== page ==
Steve Lombardo analyzes:
[F]or Obama to realize some kind of January bump from health care reform's eventual passage, he will need to explain to the American public a) what the bill does and b) why it will be a good thing for them personally. Perhaps then, as is typical after these protracted legislative battles are won by a President and his party, Obama might get a modest (three-to-five point) bounce in his approval rating. But that is far from a certainty. Today, Quinnipiac University released another poll that showed a majority of voters disapprove of the Senate's health care plan. It is going to take some work to convince voters that this bill is a good thing. Not impossible, but increasingly difficult.
I don't think this is about a short term five point bump. Here's what has happened: a liberal Democratic president has just passed universal health insurance. No Democratic president has done something like that since Johnson. It is designed to show that government can do something real and tangible for the working poor. And in that respect, its impact on the political culture will be deep and lasting, unless the opposition can stop it, demonize it, or jump up and down enough to make it seem as if Obama is out of step with the times rather than them.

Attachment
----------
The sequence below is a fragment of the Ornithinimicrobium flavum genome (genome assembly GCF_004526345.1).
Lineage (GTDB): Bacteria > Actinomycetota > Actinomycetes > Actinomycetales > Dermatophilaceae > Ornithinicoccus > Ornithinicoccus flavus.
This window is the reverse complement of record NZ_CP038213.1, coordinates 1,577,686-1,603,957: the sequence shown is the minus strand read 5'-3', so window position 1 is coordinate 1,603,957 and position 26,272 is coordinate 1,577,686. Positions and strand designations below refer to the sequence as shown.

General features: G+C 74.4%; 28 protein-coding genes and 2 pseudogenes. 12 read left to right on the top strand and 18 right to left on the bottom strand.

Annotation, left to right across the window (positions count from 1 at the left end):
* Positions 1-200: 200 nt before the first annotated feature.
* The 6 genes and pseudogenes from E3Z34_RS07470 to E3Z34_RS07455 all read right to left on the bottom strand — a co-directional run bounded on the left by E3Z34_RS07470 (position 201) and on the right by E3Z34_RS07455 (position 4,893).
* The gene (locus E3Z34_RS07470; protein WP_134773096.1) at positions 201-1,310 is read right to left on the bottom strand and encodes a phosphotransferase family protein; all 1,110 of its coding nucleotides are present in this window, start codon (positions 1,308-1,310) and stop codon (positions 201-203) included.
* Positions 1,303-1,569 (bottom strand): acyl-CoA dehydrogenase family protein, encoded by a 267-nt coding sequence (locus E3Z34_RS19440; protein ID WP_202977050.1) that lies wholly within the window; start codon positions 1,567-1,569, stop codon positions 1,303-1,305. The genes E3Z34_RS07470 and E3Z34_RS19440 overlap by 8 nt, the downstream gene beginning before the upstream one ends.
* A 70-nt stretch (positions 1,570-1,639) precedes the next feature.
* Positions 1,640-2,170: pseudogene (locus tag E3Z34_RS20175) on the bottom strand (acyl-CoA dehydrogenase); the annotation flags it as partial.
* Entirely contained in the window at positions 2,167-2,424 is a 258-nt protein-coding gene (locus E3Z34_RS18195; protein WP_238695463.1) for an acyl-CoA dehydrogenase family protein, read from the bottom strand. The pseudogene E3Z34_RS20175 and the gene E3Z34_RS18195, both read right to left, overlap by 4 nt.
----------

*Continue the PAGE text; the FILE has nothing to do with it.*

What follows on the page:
My suspicion is that they will fail in the end to achieve this; and that this new landmark for liberalism will reorient American politics the way Reagan's first year did - profoundly. I may be wrong and I will be accountable for this judgment. But the age demands government action. And Obama is doing as much of it as consensually and as civilly but as ruthlessly as he can.
Why so pragmatic and centrist? Because he wants it all to last.
We want to hear what you think about this article. Submit a letter to the editor or write to email@example.com.